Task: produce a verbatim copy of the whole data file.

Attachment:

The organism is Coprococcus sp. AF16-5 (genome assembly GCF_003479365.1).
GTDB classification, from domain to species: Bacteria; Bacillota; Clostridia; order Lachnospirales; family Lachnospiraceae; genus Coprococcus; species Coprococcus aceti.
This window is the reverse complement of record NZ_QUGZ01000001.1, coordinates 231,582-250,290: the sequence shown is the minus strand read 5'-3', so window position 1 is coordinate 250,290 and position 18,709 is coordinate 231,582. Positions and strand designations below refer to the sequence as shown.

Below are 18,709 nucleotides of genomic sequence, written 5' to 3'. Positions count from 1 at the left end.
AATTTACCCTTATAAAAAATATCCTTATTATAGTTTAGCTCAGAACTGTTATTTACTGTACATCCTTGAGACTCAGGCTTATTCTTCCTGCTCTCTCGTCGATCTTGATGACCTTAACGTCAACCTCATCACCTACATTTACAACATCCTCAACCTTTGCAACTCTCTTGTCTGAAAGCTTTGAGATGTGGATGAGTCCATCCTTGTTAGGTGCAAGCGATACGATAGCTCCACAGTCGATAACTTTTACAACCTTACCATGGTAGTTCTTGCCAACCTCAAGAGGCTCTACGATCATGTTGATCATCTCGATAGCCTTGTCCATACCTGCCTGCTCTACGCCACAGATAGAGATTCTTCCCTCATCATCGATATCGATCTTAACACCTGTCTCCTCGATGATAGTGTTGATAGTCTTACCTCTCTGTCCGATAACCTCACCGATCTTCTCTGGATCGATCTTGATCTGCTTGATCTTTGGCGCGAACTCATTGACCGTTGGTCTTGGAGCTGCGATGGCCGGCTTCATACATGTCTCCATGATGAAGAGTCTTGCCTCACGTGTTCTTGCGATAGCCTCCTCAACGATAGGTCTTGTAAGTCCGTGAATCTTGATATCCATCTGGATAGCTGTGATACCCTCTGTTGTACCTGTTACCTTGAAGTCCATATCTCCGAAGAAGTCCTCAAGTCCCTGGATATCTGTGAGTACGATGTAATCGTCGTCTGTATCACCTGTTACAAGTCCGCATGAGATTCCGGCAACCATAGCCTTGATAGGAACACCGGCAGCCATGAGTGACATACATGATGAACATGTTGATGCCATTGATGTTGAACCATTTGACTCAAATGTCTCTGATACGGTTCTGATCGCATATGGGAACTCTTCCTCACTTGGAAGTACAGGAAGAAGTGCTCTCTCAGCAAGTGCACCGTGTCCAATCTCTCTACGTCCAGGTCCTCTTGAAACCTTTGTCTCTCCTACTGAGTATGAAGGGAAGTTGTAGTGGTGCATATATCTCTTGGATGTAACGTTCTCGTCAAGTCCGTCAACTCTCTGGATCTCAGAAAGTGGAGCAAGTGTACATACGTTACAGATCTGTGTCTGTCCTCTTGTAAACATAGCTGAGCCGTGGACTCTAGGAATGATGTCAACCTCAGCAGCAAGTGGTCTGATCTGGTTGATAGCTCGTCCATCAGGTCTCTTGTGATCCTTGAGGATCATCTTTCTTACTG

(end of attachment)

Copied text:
The organism is Coprococcus sp. AF16-5 (genome assembly GCF_003479365.1).
GTDB classification, from domain to species: Bacteria; Bacillota; Clostridia; order Lachnospirales; family Lachnospiraceae; genus Coprococcus; species Coprococcus aceti.
This window is the reverse complement of record NZ_QUGZ01000001.1, coordinates 231,582-250,290: the sequence shown is the minus strand read 5'-3', so window position 1 is coordinate 250,290 and position 18,709 is coordinate 231,582. Positions and strand designations below refer to the sequence as shown.

Below are 18,709 nucleotides of genomic sequence, written 5' to 3'. Positions count from 1 at the left end.
AATTTACCCTTATAAAAAATATCCTTATTATAGTTTAGCTCAGAACTGTTATTTACTGTACATCCTTGAGACTCAGGCTTATTCTTCCTGCTCTCTCGTCGATCTTGATGACCTTAACGTCAACCTCATCACCTACATTTACAACATCCTCAACCTTTGCAACTCTCTTGTCTGAAAGCTTTGAGATGTGGATGAGTCCATCCTTGTTAGGTGCAAGCGATACGATAGCTCCACAGTCGATAACTTTTACAACCTTACCATGGTAGTTCTTGCCAACCTCAAGAGGCTCTACGATCATGTTGATCATCTCGATAGCCTTGTCCATACCTGCCTGCTCTACGCCACAGATAGAGATTCTTCCCTCATCATCGATATCGATCTTAACACCTGTCTCCTCGATGATAGTGTTGATAGTCTTACCTCTCTGTCCGATAACCTCACCGATCTTCTCTGGATCGATCTTGATCTGCTTGATCTTTGGCGCGAACTCATTGACCGTTGGTCTTGGAGCTGCGATGGCCGGCTTCATACATGTCTCCATGATGAAGAGTCTTGCCTCACGTGTTCTTGCGATAGCCTCCTCAACGATAGGTCTTGTAAGTCCGTGAATCTTGATATCCATCTGGATAGCTGTGATACCCTCTGTTGTACCTGTTACCTTGAAGTCCATATCTCCGAAGAAGTCCTCAAGTCCCTGGATATCTGTGAGTACGATGTAATCGTCGTCTGTATCACCTGTTACAAGTCCGCATGAGATTCCGGCAACCATAGCCTTGATAGGAACACCGGCAGCCATGAGTGACATACATGATGAACATGTTGATGCCATTGATGTTGAACCATTTGACTCAAATGTCTCTGATACGGTTCTGATCGCATATGGGAACTCTTCCTCACTTGGAAGTACAGGAAGAAGTGCTCTCTCAGCAAGTGCACCGTGTCCAATCTCTCTACGTCCAGGTCCTCTTGAAACCTTTGTCTCTCCTACTGAGTATGAAGGGAAGTTGTAGTGGTGCATATATCTCTTGGATGTAACGTTCTCGTCAAGTCCGTCAACTCTCTGGATCTCAGAAAGTGGAGCAAGTGTACATACGTTACAGATCTGTGTCTGTCCTCTTGTAAACATAGCTGAGCCGTGGACTCTAGGAATGATGTCAACCTCAGCAGCAAGTGGTCTGATCTGGTTGATAGCTCGTCCATCAGGTCTCTTGTGATCCTTGAGGATCATCTTTCTTACTG